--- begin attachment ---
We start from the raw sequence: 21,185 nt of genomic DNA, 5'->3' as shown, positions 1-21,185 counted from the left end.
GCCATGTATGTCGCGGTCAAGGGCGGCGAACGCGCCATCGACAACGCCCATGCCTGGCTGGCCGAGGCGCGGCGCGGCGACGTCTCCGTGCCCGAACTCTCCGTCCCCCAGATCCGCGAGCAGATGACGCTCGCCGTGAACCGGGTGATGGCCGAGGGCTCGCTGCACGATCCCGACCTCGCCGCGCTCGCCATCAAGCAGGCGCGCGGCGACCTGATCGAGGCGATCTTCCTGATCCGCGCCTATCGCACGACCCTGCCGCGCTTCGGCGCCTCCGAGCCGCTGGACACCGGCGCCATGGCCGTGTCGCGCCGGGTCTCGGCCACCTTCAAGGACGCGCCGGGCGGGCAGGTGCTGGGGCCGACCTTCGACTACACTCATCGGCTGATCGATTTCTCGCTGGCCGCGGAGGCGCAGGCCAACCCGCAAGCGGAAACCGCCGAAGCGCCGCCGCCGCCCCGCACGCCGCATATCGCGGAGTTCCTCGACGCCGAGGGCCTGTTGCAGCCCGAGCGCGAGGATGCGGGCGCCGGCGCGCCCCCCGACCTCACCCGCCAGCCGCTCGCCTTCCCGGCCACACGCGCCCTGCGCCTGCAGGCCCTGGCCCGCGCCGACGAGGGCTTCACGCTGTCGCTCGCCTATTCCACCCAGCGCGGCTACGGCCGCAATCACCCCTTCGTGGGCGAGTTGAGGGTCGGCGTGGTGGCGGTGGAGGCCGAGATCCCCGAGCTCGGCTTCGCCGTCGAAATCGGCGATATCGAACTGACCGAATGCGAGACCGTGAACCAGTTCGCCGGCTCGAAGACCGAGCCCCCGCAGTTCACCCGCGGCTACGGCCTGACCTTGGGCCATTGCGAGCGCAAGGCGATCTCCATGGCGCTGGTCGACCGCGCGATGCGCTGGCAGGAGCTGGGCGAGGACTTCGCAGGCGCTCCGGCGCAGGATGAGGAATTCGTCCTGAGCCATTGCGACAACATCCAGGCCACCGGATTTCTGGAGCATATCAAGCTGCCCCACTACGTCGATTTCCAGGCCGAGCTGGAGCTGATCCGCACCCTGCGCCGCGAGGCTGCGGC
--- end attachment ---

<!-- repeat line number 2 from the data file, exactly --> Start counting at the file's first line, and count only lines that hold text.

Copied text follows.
GCCATGTATGTCGCGGTCAAGGGCGGCGAACGCGCCATCGACAACGCCCATGCCTGGCTGGCCGAGGCGCGGCGCGGCGACGTCTCCGTGCCCGAACTCTCCGTCCCCCAGATCCGCGAGCAGATGACGCTCGCCGTGAACCGGGTGATGGCCGAGGGCTCGCTGCACGATCCCGACCTCGCCGCGCTCGCCATCAAGCAGGCGCGCGGCGACCTGATCGAGGCGATCTTCCTGATCCGCGCCTATCGCACGACCCTGCCGCGCTTCGGCGCCTCCGAGCCGCTGGACACCGGCGCCATGGCCGTGTCGCGCCGGGTCTCGGCCACCTTCAAGGACGCGCCGGGCGGGCAGGTGCTGGGGCCGACCTTCGACTACACTCATCGGCTGATCGATTTCTCGCTGGCCGCGGAGGCGCAGGCCAACCCGCAAGCGGAAACCGCCGAAGCGCCGCCGCCGCCCCGCACGCCGCATATCGCGGAGTTCCTCGACGCCGAGGGCCTGTTGCAGCCCGAGCGCGAGGATGCGGGCGCCGGCGCGCCCCCCGACCTCACCCGCCAGCCGCTCGCCTTCCCGGCCACACGCGCCCTGCGCCTGCAGGCCCTGGCCCGCGCCGACGAGGGCTTCACGCTGTCGCTCGCCTATTCCACCCAGCGCGGCTACGGCCGCAATCACCCCTTCGTGGGCGAGTTGAGGGTCGGCGTGGTGGCGGTGGAGGCCGAGATCCCCGAGCTCGGCTTCGCCGTCGAAATCGGCGATATCGAACTGACCGAATGCGAGACCGTGAACCAGTTCGCCGGCTCGAAGACCGAGCCCCCGCAGTTCACCCGCGGCTACGGCCTGACCTTGGGCCATTGCGAGCGCAAGGCGATCTCCATGGCGCTGGTCGACCGCGCGATGCGCTGGCAGGAGCTGGGCGAGGACTTCGCAGGCGCTCCGGCGCAGGATGAGGAATTCGTCCTGAGCCATTGCGACAACATCCAGGCCACCGGATTTCTGGAGCATATCAAGCTGCCCCACTACGTCGATTTCCAGGCCGAGCTGGAGCTGATCCGCACCCTGCGCCGCGAGGCTGCGGC